The Defence Minister had words with the NZDF's chief about the award-winning essay of an army writing competition, which is no longer available online.
Newstalk ZB has obtained a copy of the article that took home first prize in the 'private soldier's' writing category, was published online, and then disappeared.
The essay centres on free speech and anti-diversity.
It says the Army should not try reconciling workforce diversity with a warrior ethos, and asks the question - can it afford to go woke?
"[The Army] should redirect as little energy as possible toward creating a more 'inclusive' culture in the way that this kind of language is understood in the politically charged parlance of the present day", the author wrote.
"On the contrary, I will argue that, if anything, the army should instead endeavour to become more exclusive."
They claim "every man-hour that is spent on ‘cultural awareness training’ or similar programmes, is a man-hour that is not spent training for combat or monitoring our enemies."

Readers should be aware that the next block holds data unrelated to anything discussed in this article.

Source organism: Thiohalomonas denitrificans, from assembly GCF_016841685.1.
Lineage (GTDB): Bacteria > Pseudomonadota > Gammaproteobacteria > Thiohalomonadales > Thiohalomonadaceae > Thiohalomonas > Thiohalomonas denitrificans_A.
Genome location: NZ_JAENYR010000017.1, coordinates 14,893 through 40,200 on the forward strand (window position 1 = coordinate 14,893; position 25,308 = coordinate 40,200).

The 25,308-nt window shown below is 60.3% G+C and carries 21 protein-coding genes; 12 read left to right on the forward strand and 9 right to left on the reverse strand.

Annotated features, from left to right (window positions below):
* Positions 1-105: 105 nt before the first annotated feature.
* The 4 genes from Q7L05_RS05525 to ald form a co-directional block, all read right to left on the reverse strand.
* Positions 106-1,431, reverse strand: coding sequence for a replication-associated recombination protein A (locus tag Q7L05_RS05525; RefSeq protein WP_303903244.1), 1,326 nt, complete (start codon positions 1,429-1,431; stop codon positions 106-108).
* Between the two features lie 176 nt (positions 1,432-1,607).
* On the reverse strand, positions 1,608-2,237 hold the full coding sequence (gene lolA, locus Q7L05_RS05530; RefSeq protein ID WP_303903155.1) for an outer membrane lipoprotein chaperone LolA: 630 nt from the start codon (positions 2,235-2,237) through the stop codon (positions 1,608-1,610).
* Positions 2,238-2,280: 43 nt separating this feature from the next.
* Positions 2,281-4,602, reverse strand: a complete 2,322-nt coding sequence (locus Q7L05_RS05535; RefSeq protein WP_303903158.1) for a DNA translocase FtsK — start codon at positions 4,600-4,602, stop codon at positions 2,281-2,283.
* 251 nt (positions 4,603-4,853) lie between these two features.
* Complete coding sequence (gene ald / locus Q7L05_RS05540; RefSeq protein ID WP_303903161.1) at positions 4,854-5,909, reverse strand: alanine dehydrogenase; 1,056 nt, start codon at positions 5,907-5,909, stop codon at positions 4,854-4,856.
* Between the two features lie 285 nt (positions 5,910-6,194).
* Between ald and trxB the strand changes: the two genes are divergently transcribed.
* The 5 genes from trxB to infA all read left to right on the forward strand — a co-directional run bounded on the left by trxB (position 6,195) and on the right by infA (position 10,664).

In a statement, Army Chief Major General John Boswell accepts the decision to award the piece first place was an error.
He says out of the two entries, the essay won because it was well-written, but the views are not compatible with the Army's values.
After questioning from Newstalk ZB, Defence Minister Peeni Henare revealed he delivered a blunt message to Defence Force chief Air Marshal Kevin Short yesterday.
He told Short his expectations are that "we're better than that, and have values that don't align with the essay."
"Ultimately, the decision to either put it up or take it down sits with the Army."
Henare says he first heard about the essay on Tuesday, once it was posted online.
By Wednesday afternoon, Henare hadn't read it, but says he's satisfied with the outcome.
"Of course, it isn't measured on how we react to this particular incident. It's what we do to make sure in the future, this doesn't happen again."
Henare was "unsure" if he spoke with Short before or after the essay was taken down.
National says it's "really strange" the essay has been scrubbed from the internet.
Defence spokesperson Chris Penk says it's concerning if it's been removed because it doesn't fit a pre-determined narrative.
“If you run an essay competition and pick a winner based on merit, then there should be no good reason that essay mysteriously disappears.
ACT leader David Seymour says "the New Zealand Army used to fight for free speech, now it's fighting against it."
Although he doesn't think the essay will win a Pulitzer prize, he says the Army needs a culture of healthy debate.